Reportedly, the feature was canceled due to "insurmountable technical problems" -- even though it seemed to be working pretty well in E3 demonstrations. There is a rumor, unconfirmed though fairly convincing, that Rare scrapped the concept after deciding that it might be a feature that appealed exclusively to burgeoning murderers who are only kept in check by their inability to locate the keys to their parents' gun cabinet.
This decision was probably further influenced by the Columbine High School massacre, which occurred midway through the game's development. Selling a game to teenagers with a feature that allows them to shoot their friends seems like way less fun when a high school spree killing is dominating the news cycle. In any case, the cancellation is probably for the best, if only because it would inevitably have led to a multiplayer experience in which the player fights a bunch of enemies whose faces have been replaced by dicks and swastikas.
Samus Aran, the main character of the Metroid series, is generally considered one of the first female playable characters in a video game, a Rubicon it took until 1986 for game developers to cross. Even then, the fact that she was female was originally nothing but an Easter Egg the player was rewarded with if they finished the game within a certain amount of time -- in a 10-second cut-scene, Samus strips off layers of bulky space marine armor to reveal a girl in a bra and panties! It may seem ridiculous, but who among us can say that they don't immediately remove their pants after coming home from a hard day at work?
We usually have to take our shoes off before that, but whatever.
When Super Metroid came out for the SNES, it was already well established among fans that Samus was a woman, so they couldn't really pull the same twist twice. What they did instead was have Samus explode out of her clothing during her death animation, revealing her fully nude body for just one frame.
This, minus the bikini.
In the 1990s, back when the only porn anyone could get their hands on was either secondhand magazines found in the woods or briefly visible snippets of scrambled Cinemax, this was the most erotic thing any videogame-playing youngster had ever seen.
According to the developers, they decided to replace Samus' nude death animation with one in which she was wearing a bathing suit, because "this sort of thing was terrible in America." Also, the developers probably (hopefully?) shuddered at the thought that countless sweaty-palmed teenagers would absolutely be masturbating to a single frame of a naked woman in the throes of violent death. Oh, and they said they had to replace the original audio clip of her dying because they had accidentally made it "too sexual." It is impossible to know if they're joking.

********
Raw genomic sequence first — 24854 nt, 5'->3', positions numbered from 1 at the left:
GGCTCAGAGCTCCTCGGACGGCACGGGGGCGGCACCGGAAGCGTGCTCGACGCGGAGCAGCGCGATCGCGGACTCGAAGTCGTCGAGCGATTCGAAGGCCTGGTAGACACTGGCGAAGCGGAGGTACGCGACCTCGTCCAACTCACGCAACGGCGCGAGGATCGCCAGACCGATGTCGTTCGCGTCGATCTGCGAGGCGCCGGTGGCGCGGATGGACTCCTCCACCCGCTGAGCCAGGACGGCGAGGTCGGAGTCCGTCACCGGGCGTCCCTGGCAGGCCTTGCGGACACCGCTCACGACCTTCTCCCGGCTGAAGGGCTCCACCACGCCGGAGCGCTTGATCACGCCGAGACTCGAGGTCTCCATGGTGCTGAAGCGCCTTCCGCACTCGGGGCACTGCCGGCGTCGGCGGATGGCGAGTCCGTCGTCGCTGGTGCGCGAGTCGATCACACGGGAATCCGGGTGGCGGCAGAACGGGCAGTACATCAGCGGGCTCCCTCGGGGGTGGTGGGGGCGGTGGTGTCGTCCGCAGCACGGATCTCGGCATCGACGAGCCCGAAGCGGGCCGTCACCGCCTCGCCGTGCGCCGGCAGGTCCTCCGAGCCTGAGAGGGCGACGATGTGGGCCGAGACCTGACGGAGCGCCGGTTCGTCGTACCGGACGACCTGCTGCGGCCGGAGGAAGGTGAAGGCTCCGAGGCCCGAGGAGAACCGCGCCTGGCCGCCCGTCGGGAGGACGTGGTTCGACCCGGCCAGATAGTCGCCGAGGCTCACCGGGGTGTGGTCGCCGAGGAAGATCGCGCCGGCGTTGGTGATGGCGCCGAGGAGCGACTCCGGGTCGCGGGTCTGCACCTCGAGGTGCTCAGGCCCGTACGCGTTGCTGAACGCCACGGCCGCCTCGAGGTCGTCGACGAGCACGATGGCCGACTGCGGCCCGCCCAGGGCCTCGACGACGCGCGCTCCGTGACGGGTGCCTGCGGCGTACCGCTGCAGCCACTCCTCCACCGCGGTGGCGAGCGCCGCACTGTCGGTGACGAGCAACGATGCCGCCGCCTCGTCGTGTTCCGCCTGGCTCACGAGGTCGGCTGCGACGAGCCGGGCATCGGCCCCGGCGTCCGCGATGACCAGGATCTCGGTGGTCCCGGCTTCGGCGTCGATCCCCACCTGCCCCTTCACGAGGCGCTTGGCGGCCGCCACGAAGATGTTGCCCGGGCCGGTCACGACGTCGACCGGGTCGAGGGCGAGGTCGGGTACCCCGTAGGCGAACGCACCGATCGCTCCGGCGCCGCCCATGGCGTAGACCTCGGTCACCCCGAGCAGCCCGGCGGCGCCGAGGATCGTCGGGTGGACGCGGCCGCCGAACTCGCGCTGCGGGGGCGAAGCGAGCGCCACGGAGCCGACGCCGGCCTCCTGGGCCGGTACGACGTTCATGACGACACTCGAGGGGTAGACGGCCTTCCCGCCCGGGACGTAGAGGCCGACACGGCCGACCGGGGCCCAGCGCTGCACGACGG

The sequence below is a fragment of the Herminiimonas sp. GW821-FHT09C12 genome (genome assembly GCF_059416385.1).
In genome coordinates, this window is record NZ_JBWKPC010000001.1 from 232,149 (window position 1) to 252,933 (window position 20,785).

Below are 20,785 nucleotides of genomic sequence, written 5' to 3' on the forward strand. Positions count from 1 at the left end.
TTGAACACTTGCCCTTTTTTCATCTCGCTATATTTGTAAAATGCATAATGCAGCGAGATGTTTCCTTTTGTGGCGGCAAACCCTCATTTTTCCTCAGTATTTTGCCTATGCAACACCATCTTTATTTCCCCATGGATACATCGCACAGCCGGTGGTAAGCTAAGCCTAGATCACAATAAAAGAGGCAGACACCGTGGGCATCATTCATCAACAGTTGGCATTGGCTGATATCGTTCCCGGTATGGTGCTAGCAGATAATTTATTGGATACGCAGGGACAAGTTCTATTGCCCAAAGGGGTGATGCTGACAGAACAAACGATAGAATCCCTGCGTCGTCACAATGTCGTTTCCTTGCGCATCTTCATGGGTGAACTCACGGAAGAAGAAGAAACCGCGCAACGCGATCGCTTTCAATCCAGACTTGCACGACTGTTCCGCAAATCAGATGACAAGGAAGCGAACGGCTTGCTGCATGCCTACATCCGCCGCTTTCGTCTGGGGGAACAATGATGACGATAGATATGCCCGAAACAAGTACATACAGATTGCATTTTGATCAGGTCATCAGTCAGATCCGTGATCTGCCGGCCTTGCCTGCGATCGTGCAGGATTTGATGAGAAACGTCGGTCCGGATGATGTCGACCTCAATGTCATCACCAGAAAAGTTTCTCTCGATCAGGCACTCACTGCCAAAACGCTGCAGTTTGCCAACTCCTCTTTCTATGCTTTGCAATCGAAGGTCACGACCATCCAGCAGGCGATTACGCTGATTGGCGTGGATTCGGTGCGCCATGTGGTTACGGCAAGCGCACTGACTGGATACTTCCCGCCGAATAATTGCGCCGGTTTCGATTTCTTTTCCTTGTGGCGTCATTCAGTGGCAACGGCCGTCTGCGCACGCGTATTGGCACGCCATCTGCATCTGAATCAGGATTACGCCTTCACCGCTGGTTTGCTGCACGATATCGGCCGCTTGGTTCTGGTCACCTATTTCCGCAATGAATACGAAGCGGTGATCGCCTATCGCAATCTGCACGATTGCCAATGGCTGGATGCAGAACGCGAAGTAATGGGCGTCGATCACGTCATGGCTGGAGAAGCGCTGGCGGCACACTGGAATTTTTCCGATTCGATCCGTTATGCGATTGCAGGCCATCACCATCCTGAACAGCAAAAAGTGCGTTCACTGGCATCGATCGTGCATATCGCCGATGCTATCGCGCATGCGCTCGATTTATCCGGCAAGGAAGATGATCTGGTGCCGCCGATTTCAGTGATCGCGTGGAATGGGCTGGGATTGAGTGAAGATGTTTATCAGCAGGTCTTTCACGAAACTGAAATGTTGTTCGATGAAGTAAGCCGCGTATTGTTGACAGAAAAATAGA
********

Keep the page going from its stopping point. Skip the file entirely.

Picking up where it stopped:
Street Fighter II is so legendary in the history of fighting games that it's easy to forget that, as the very name of it implies, there must have been a Street Fighter I at some point. And there was! The 1987 original Street Fighter arcade game was very similar to the hugely popular sequel, except that you could only play as Ryu (unless you were playing against another person, in which case player two was Ken), and the final boss was Sagat, an eight-foot Muay Thai champion with intense body issues about his nipples.
"I may have beaten someone to death in the street but I still have my dignity!"
But the first Street Fighter arcade machines, designed by Atari, featured just two gigantic buttons ("punch" and "kick"). The buttons were pressure-sensitive, meaning that the strength of your attack depended on how hard you could pound your fist on that button. Basically, you had to execute a precision test of strength every time you attempted to do a move. This is dangerously close to exercise, the antithesis of playing a videogame.
The concept of punching your controller would come back years later when XBox Live was invented.
It may seem quaint and borderline adorable now, but back then, Capcom assumed that gamers were a delicate and casual bunch, not the obsessive controller-destroying savants they actually are. As a result of players repeatedly hammering their fists on the buttons as hard as they possibly could in desperate attempts to topple the gigantically naked Sagat, arcades found themselves facing a high turnover of broken cabinets (and presumably, fractured wrists).
In response, Capcom redesigned the game with the six-button system that has become standard today, one that favors precision rather than physical strength. Ironically, the injuries sustained while trying to hammer out combinations on the original Street Fighter arcade cabinet is closer to being in an actual fight than most gamers of the 1980s ever got.